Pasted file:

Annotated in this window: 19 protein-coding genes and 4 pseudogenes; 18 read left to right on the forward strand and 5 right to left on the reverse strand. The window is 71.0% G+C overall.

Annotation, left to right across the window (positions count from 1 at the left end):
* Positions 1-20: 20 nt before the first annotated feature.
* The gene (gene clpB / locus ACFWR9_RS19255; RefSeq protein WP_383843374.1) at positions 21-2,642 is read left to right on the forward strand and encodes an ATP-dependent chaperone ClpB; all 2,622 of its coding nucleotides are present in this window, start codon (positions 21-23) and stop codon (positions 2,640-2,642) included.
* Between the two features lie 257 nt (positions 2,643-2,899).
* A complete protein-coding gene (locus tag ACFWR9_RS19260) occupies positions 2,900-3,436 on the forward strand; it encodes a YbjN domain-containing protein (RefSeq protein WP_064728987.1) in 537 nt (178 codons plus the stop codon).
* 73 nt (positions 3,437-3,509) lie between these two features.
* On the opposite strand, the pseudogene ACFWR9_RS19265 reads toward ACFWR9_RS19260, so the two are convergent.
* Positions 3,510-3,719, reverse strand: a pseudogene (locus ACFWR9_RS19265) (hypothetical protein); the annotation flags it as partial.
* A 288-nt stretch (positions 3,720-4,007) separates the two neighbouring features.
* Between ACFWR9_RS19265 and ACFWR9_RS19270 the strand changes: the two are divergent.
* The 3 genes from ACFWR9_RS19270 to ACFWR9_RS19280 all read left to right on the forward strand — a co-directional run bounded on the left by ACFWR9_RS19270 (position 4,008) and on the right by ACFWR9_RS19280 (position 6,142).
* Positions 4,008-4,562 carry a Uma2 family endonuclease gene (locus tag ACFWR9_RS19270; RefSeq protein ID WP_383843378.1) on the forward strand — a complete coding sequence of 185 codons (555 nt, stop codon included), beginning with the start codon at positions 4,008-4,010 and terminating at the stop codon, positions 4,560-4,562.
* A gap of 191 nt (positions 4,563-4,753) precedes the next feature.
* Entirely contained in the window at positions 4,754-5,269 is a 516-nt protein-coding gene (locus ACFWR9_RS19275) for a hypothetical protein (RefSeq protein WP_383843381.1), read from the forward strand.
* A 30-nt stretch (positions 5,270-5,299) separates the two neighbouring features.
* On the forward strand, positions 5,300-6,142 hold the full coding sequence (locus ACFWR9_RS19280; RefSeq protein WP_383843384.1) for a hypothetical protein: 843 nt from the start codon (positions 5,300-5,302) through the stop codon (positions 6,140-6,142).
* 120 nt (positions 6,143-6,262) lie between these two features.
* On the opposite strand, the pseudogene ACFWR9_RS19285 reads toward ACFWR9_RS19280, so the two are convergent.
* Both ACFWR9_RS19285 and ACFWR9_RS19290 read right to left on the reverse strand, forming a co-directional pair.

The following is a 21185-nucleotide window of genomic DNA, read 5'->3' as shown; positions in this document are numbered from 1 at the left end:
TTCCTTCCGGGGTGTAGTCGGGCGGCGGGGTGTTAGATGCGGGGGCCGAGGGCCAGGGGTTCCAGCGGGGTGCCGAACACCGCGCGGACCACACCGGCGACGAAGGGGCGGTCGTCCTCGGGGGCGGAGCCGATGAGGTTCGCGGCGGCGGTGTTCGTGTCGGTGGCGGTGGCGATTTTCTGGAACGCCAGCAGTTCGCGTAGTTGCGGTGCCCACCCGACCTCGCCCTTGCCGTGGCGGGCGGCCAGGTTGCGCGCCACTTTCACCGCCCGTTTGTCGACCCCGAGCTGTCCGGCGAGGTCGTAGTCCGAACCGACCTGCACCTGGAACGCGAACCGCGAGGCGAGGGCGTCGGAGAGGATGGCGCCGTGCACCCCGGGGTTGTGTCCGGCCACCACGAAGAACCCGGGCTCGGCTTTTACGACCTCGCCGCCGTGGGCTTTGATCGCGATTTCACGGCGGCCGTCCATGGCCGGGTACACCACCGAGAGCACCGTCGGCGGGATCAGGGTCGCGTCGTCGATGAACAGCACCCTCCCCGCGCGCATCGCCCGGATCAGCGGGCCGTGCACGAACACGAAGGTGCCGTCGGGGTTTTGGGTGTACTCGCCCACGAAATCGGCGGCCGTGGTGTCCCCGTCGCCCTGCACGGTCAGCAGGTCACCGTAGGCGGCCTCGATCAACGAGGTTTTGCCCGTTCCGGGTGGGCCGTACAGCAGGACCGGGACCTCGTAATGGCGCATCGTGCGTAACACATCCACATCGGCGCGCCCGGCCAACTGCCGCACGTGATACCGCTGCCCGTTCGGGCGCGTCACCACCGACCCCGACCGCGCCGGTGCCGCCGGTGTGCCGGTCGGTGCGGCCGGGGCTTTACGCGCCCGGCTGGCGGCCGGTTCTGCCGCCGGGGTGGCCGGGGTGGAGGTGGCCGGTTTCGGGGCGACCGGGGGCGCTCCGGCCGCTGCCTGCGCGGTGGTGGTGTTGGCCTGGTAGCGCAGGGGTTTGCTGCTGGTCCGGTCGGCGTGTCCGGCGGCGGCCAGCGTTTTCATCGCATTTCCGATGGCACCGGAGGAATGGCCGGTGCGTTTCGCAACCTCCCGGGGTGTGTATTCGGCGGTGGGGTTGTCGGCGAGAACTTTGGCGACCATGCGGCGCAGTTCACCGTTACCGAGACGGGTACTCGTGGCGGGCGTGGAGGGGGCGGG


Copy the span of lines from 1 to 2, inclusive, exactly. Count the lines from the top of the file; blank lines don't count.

Annotated in this window: 19 protein-coding genes and 4 pseudogenes; 18 read left to right on the forward strand and 5 right to left on the reverse strand. The window is 71.0% G+C overall.

Annotation, left to right across the window (positions count from 1 at the left end):